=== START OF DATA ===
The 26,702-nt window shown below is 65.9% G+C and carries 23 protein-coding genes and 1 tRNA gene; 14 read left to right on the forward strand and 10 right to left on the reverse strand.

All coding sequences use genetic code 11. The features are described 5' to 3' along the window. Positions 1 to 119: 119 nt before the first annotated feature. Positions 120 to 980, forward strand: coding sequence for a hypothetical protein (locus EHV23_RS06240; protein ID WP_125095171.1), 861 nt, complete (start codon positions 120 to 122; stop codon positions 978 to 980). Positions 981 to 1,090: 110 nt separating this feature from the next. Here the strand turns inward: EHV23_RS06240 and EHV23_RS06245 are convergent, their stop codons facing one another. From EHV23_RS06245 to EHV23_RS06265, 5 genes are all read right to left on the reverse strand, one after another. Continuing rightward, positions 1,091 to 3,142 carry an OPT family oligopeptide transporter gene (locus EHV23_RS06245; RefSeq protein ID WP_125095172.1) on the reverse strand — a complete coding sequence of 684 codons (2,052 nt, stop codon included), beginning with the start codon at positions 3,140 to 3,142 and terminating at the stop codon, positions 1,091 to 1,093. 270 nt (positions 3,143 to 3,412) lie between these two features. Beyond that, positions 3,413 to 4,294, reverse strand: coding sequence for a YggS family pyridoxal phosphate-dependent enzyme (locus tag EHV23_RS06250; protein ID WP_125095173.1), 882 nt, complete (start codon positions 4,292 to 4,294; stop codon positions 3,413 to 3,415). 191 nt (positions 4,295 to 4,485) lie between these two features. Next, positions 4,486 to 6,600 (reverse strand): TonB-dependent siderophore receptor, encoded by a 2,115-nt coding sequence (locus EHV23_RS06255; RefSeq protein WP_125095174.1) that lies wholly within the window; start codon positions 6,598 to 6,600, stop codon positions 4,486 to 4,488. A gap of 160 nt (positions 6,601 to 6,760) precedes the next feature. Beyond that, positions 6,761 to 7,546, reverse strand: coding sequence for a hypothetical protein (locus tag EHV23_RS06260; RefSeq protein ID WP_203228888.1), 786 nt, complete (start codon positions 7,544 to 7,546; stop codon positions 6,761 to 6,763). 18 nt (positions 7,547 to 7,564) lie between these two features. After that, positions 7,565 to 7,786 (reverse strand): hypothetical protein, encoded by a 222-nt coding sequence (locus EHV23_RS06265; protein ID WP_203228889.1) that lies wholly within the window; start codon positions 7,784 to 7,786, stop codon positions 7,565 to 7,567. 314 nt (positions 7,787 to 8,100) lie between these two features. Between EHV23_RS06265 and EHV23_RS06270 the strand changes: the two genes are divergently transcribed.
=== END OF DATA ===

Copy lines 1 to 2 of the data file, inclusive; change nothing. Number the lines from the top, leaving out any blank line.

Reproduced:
The 26,702-nt window shown below is 65.9% G+C and carries 23 protein-coding genes and 1 tRNA gene; 14 read left to right on the forward strand and 10 right to left on the reverse strand.

All coding sequences use genetic code 11. The features are described 5' to 3' along the window. Positions 1 to 119: 119 nt before the first annotated feature. Positions 120 to 980, forward strand: coding sequence for a hypothetical protein (locus EHV23_RS06240; protein ID WP_125095171.1), 861 nt, complete (start codon positions 120 to 122; stop codon positions 978 to 980). Positions 981 to 1,090: 110 nt separating this feature from the next. Here the strand turns inward: EHV23_RS06240 and EHV23_RS06245 are convergent, their stop codons facing one another. From EHV23_RS06245 to EHV23_RS06265, 5 genes are all read right to left on the reverse strand, one after another. Continuing rightward, positions 1,091 to 3,142 carry an OPT family oligopeptide transporter gene (locus EHV23_RS06245; RefSeq protein ID WP_125095172.1) on the reverse strand — a complete coding sequence of 684 codons (2,052 nt, stop codon included), beginning with the start codon at positions 3,140 to 3,142 and terminating at the stop codon, positions 1,091 to 1,093. 270 nt (positions 3,143 to 3,412) lie between these two features. Beyond that, positions 3,413 to 4,294, reverse strand: coding sequence for a YggS family pyridoxal phosphate-dependent enzyme (locus tag EHV23_RS06250; protein ID WP_125095173.1), 882 nt, complete (start codon positions 4,292 to 4,294; stop codon positions 3,413 to 3,415). 191 nt (positions 4,295 to 4,485) lie between these two features. Next, positions 4,486 to 6,600 (reverse strand): TonB-dependent siderophore receptor, encoded by a 2,115-nt coding sequence (locus EHV23_RS06255; RefSeq protein WP_125095174.1) that lies wholly within the window; start codon positions 6,598 to 6,600, stop codon positions 4,486 to 4,488. A gap of 160 nt (positions 6,601 to 6,760) precedes the next feature. Beyond that, positions 6,761 to 7,546, reverse strand: coding sequence for a hypothetical protein (locus tag EHV23_RS06260; RefSeq protein ID WP_203228888.1), 786 nt, complete (start codon positions 7,544 to 7,546; stop codon positions 6,761 to 6,763). 18 nt (positions 7,547 to 7,564) lie between these two features. After that, positions 7,565 to 7,786 (reverse strand): hypothetical protein, encoded by a 222-nt coding sequence (locus EHV23_RS06265; protein ID WP_203228889.1) that lies wholly within the window; start codon positions 7,784 to 7,786, stop codon positions 7,565 to 7,567. 314 nt (positions 7,787 to 8,100) lie between these two features. Between EHV23_RS06265 and EHV23_RS06270 the strand changes: the two genes are divergently transcribed.